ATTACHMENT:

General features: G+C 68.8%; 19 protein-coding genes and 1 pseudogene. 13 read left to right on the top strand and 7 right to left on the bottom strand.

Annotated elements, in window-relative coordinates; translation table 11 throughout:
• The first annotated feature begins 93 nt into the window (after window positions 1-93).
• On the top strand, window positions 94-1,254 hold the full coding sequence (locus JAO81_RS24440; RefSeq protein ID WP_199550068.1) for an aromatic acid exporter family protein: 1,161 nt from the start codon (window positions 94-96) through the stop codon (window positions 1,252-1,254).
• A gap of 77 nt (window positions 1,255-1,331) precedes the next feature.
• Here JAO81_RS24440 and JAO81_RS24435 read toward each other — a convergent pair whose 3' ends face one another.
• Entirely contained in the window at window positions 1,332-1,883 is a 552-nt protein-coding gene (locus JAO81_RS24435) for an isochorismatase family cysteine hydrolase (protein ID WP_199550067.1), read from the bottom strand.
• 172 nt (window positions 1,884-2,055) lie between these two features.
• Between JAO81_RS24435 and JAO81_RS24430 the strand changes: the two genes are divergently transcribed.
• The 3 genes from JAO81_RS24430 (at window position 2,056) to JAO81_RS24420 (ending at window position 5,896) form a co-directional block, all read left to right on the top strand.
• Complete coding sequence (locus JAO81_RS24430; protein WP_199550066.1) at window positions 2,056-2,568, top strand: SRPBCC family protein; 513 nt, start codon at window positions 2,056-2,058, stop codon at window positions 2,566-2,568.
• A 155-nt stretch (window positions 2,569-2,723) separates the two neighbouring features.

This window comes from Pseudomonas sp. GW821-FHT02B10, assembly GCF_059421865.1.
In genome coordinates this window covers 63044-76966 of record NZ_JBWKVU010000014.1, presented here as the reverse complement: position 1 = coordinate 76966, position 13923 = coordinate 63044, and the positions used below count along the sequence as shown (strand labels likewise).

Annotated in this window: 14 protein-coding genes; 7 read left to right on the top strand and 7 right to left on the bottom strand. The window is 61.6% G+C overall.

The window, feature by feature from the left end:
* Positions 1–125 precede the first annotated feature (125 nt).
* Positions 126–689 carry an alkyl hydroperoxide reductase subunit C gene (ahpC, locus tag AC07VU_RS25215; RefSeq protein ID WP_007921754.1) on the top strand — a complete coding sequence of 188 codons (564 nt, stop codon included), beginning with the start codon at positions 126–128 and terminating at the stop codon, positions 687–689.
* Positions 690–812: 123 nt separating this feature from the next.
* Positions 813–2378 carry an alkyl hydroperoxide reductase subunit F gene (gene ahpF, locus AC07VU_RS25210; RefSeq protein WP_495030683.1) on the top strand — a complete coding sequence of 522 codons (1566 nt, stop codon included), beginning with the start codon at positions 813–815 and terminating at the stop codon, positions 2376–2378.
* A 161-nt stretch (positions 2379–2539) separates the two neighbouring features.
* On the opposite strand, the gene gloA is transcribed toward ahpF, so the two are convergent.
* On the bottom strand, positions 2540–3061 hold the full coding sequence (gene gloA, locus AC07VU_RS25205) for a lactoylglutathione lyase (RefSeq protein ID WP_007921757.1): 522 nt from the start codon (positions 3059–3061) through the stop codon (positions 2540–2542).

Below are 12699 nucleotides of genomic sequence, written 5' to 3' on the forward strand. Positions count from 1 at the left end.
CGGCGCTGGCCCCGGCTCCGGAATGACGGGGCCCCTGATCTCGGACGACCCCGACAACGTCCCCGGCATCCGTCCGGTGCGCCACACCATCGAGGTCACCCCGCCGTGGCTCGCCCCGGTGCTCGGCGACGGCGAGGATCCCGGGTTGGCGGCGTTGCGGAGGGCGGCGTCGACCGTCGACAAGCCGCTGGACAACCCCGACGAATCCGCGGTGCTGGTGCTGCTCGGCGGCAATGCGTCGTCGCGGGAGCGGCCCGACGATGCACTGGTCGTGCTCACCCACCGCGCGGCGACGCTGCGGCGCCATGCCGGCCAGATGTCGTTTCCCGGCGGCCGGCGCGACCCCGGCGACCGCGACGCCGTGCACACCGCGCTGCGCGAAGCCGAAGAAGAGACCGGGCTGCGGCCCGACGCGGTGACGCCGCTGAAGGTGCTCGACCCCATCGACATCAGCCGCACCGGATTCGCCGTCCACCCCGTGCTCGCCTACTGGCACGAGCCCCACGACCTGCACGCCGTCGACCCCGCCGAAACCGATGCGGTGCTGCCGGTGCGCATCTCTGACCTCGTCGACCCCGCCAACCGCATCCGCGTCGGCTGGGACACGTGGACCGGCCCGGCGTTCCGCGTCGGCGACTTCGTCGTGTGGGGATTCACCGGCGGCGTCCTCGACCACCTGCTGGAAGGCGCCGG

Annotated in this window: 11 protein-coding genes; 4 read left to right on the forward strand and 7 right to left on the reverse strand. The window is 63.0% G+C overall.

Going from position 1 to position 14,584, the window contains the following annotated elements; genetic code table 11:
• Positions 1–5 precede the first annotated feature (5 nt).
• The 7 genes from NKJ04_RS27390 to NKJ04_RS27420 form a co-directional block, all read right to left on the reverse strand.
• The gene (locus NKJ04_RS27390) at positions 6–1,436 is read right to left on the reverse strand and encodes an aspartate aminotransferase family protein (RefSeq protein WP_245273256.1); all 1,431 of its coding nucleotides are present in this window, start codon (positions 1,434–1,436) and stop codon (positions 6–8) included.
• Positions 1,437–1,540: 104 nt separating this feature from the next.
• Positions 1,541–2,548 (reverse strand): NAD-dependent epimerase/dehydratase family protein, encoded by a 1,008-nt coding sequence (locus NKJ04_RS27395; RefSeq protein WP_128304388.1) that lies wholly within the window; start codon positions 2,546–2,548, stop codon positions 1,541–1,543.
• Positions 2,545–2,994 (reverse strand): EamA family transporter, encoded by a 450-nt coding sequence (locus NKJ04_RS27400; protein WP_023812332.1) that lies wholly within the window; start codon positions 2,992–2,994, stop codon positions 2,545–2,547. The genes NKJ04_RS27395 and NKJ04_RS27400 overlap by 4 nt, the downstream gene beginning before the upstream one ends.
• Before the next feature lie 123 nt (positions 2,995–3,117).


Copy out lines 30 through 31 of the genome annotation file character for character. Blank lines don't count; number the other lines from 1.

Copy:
• The gene (locus NKJ04_RS27390) at positions 6–1,436 is read right to left on the reverse strand and encodes an aspartate aminotransferase family protein (RefSeq protein WP_245273256.1); all 1,431 of its coding nucleotides are present in this window, start codon (positions 1,434–1,436) and stop codon (positions 6–8) included.
• Positions 1,437–1,540: 104 nt separating this feature from the next.